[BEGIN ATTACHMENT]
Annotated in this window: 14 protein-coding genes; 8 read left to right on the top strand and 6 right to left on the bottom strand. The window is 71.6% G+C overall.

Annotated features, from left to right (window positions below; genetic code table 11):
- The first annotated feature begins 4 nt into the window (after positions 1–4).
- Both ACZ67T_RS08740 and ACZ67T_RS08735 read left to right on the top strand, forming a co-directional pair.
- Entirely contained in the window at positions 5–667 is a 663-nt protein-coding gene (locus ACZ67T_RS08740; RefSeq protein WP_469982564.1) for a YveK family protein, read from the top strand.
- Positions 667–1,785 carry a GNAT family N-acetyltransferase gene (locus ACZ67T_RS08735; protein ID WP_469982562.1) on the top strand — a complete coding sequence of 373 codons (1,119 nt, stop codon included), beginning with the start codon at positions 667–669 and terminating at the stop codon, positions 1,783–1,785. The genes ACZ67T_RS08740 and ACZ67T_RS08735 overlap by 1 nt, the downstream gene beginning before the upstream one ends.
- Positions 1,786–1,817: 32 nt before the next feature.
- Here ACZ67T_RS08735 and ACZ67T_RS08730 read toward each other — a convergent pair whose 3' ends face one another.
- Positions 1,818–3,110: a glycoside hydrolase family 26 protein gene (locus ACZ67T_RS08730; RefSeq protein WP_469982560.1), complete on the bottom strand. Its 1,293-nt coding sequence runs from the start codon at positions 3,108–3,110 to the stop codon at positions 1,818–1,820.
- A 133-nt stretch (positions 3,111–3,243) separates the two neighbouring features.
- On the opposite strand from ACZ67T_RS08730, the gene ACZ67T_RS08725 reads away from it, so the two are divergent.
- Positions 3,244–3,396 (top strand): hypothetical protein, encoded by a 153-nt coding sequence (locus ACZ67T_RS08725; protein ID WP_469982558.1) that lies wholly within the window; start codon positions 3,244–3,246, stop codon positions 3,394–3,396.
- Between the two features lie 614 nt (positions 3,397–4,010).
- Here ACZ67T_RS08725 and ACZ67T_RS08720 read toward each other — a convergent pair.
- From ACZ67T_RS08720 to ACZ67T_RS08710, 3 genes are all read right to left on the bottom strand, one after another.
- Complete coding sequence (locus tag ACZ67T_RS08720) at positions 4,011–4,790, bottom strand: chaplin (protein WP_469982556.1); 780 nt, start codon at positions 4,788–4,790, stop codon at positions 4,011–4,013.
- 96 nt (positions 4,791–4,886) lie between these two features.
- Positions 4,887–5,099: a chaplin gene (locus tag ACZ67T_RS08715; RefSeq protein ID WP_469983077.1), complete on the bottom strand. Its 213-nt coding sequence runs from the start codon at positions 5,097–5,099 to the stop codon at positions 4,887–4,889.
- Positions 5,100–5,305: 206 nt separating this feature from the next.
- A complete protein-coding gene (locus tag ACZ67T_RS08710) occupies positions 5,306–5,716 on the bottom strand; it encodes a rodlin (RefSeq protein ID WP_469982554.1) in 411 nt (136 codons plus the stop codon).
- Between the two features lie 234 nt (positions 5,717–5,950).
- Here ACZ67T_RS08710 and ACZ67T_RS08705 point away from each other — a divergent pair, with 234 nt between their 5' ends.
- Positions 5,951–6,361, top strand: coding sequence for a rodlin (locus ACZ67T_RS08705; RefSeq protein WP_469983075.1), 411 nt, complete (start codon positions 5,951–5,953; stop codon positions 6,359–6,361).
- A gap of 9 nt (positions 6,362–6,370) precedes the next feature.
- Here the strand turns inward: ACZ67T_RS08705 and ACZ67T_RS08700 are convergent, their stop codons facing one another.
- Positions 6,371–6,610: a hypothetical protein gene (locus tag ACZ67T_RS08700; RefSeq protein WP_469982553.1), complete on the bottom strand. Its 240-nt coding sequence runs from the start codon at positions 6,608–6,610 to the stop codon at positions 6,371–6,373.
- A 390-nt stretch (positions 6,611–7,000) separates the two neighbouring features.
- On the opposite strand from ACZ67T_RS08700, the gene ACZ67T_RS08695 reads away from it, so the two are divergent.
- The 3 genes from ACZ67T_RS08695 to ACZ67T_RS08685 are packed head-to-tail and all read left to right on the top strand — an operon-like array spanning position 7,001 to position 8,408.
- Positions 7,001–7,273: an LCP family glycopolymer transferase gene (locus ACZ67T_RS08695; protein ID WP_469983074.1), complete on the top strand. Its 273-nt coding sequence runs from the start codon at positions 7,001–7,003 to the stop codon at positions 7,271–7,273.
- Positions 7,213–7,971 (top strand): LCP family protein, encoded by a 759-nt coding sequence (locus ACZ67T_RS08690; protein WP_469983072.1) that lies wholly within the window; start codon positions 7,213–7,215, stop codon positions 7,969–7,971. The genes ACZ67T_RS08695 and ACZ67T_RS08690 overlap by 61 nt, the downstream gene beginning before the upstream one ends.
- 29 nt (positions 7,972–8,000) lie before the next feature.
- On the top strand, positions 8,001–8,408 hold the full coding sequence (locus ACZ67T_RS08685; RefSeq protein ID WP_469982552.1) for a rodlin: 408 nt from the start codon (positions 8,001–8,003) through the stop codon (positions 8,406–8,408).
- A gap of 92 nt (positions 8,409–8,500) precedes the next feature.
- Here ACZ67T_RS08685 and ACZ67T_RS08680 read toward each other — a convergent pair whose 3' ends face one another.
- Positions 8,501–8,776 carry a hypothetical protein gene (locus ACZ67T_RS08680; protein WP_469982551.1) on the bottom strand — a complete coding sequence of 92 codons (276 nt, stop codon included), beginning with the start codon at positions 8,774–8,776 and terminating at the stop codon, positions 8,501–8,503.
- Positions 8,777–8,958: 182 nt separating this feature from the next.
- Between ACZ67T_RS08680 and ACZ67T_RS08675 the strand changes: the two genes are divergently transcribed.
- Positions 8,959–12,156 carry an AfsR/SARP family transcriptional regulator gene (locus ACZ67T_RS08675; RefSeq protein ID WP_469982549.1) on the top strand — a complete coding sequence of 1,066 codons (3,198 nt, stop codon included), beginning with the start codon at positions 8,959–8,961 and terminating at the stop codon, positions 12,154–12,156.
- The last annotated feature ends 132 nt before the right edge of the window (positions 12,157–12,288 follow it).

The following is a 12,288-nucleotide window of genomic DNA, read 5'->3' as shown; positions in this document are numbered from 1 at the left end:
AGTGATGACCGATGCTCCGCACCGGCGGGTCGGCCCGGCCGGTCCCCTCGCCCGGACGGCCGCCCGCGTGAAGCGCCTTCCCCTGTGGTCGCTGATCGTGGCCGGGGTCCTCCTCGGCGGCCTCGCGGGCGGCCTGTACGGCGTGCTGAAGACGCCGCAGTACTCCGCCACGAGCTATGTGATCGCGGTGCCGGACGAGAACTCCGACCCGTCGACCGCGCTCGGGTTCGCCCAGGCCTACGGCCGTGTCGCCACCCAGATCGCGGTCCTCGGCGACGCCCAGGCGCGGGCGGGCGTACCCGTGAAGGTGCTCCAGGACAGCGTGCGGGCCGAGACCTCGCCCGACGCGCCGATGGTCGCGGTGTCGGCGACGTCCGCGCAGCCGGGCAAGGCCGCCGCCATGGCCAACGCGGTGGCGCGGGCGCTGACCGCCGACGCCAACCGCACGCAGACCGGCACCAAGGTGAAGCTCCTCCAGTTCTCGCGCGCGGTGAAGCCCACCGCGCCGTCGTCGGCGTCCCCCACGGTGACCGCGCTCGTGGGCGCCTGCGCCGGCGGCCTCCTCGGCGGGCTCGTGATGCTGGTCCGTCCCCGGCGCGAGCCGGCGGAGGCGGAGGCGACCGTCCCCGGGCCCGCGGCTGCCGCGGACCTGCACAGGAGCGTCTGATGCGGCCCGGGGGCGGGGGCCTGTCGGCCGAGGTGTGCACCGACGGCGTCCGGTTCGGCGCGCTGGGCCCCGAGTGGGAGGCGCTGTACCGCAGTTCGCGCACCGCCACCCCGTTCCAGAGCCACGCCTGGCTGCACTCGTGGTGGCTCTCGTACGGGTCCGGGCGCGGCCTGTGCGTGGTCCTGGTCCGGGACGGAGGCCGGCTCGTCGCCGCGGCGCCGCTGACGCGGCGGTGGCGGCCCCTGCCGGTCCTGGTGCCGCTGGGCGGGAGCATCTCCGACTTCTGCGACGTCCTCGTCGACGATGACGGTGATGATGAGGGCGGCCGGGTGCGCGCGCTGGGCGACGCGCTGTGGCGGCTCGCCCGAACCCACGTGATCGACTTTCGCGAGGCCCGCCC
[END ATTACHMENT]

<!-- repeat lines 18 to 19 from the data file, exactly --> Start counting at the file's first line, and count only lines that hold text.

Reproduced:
- Positions 4,887–5,099: a chaplin gene (locus tag ACZ67T_RS08715; RefSeq protein ID WP_469983077.1), complete on the bottom strand. Its 213-nt coding sequence runs from the start codon at positions 5,097–5,099 to the stop codon at positions 4,887–4,889.
- Positions 5,100–5,305: 206 nt separating this feature from the next.